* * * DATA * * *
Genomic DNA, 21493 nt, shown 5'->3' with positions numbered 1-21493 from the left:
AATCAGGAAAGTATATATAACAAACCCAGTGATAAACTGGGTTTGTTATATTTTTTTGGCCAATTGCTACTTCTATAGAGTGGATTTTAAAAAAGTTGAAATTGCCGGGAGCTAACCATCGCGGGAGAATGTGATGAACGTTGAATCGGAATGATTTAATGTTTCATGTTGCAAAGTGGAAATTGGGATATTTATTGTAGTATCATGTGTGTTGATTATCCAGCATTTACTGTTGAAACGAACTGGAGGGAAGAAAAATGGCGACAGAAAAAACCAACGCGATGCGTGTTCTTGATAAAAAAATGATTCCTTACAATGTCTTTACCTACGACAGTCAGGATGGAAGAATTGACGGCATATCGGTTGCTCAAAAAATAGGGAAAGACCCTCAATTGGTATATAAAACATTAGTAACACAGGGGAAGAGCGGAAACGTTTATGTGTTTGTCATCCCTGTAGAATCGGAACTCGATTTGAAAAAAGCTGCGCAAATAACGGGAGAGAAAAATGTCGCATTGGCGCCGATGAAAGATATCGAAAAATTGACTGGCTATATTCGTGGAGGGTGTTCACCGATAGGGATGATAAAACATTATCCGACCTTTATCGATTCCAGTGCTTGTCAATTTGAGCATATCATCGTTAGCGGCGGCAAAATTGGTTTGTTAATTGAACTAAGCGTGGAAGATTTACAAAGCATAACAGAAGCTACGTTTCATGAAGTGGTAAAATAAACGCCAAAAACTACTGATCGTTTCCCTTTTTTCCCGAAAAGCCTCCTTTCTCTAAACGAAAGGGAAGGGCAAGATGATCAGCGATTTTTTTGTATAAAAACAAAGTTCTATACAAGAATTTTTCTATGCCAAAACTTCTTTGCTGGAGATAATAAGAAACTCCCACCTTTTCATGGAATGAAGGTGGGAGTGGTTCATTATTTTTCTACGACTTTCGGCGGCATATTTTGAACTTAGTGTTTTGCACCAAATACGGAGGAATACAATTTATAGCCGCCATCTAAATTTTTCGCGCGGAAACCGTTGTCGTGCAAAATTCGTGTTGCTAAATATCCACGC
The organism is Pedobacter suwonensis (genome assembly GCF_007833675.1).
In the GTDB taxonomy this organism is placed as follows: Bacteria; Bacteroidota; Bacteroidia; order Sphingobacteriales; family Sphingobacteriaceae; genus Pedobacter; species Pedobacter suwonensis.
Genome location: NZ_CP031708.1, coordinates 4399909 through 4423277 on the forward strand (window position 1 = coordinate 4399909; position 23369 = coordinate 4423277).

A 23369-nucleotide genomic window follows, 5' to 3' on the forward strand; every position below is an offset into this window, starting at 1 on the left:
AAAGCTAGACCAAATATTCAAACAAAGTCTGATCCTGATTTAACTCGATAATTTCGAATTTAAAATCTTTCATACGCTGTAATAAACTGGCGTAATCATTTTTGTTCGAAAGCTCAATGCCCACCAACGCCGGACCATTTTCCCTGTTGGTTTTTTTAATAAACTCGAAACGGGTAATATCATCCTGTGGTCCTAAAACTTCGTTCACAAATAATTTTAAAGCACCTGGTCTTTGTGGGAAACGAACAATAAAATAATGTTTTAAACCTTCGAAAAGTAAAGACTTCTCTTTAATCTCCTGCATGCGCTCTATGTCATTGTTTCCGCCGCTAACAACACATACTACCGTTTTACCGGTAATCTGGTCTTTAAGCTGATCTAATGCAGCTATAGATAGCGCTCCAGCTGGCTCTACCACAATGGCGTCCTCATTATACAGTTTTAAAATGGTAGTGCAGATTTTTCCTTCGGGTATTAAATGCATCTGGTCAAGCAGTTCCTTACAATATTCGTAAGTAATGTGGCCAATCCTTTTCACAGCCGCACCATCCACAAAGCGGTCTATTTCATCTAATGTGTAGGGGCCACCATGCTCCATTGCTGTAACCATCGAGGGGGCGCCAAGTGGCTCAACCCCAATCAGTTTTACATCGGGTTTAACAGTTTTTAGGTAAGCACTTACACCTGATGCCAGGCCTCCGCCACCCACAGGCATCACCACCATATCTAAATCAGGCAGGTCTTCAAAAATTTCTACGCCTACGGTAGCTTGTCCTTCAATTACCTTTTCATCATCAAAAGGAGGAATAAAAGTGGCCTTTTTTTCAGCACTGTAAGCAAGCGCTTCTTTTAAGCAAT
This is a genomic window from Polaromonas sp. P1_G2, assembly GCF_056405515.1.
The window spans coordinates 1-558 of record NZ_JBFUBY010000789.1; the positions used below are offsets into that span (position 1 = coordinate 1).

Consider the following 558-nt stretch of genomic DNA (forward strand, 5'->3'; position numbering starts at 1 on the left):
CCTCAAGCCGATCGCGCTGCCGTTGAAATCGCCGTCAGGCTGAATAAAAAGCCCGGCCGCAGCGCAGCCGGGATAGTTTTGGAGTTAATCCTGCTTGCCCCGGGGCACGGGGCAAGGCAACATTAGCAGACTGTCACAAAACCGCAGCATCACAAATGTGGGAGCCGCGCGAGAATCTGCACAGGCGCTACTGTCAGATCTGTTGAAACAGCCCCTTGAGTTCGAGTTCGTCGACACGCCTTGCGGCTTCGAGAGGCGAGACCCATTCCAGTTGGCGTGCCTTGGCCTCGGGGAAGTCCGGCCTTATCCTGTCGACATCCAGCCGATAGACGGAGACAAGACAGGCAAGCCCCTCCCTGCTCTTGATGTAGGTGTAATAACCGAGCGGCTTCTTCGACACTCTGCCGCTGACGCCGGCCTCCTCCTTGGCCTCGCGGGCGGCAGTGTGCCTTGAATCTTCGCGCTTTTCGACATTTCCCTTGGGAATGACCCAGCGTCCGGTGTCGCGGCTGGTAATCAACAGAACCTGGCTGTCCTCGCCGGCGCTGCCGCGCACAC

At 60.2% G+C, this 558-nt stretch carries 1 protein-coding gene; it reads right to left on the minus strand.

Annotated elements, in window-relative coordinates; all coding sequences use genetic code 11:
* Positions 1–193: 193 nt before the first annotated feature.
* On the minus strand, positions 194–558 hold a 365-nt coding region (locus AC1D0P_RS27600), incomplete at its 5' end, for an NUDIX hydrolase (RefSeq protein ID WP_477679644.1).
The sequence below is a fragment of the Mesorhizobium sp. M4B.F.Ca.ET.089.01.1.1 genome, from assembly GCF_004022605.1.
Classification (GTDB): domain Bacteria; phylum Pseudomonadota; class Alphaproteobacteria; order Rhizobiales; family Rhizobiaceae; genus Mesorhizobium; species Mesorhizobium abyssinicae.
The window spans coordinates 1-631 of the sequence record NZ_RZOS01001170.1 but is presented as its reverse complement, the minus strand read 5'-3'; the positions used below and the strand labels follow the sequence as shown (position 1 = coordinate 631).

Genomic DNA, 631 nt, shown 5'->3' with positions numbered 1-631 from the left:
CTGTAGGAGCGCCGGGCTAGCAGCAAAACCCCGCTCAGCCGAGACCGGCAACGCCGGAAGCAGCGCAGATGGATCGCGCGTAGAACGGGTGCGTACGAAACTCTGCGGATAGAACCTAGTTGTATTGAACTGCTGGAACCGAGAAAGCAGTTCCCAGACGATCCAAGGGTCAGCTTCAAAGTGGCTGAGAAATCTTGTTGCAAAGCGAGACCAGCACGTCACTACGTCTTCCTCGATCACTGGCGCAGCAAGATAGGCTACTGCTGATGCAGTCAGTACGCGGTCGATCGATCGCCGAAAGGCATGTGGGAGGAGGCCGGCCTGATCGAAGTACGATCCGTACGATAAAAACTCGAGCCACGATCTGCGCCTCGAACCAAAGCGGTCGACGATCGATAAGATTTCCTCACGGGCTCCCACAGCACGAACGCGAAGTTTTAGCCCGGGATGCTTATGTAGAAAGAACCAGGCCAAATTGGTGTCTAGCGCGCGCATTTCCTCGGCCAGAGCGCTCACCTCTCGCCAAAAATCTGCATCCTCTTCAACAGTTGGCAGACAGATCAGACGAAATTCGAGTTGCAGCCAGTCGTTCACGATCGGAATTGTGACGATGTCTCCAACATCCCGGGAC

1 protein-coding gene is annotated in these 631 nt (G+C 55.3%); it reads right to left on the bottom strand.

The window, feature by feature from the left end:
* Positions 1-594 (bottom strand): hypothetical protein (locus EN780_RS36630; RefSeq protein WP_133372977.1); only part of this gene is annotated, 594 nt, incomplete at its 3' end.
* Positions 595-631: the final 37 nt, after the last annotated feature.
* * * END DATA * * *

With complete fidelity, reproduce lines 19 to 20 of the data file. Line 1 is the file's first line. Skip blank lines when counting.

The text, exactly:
Genomic DNA, 631 nt, shown 5'->3' with positions numbered 1-631 from the left:
CTGTAGGAGCGCCGGGCTAGCAGCAAAACCCCGCTCAGCCGAGACCGGCAACGCCGGAAGCAGCGCAGATGGATCGCGCGTAGAACGGGTGCGTACGAAACTCTGCGGATAGAACCTAGTTGTATTGAACTGCTGGAACCGAGAAAGCAGTTCCCAGACGATCCAAGGGTCAGCTTCAAAGTGGCTGAGAAATCTTGTTGCAAAGCGAGACCAGCACGTCACTACGTCTTCCTCGATCACTGGCGCAGCAAGATAGGCTACTGCTGATGCAGTCAGTACGCGGTCGATCGATCGCCGAAAGGCATGTGGGAGGAGGCCGGCCTGATCGAAGTACGATCCGTACGATAAAAACTCGAGCCACGATCTGCGCCTCGAACCAAAGCGGTCGACGATCGATAAGATTTCCTCACGGGCTCCCACAGCACGAACGCGAAGTTTTAGCCCGGGATGCTTATGTAGAAAGAACCAGGCCAAATTGGTGTCTAGCGCGCGCATTTCCTCGGCCAGAGCGCTCACCTCTCGCCAAAAATCTGCATCCTCTTCAACAGTTGGCAGACAGATCAGACGAAATTCGAGTTGCAGCCAGTCGTTCACGATCGGAATTGTGACGATGTCTCCAACATCCCGGGAC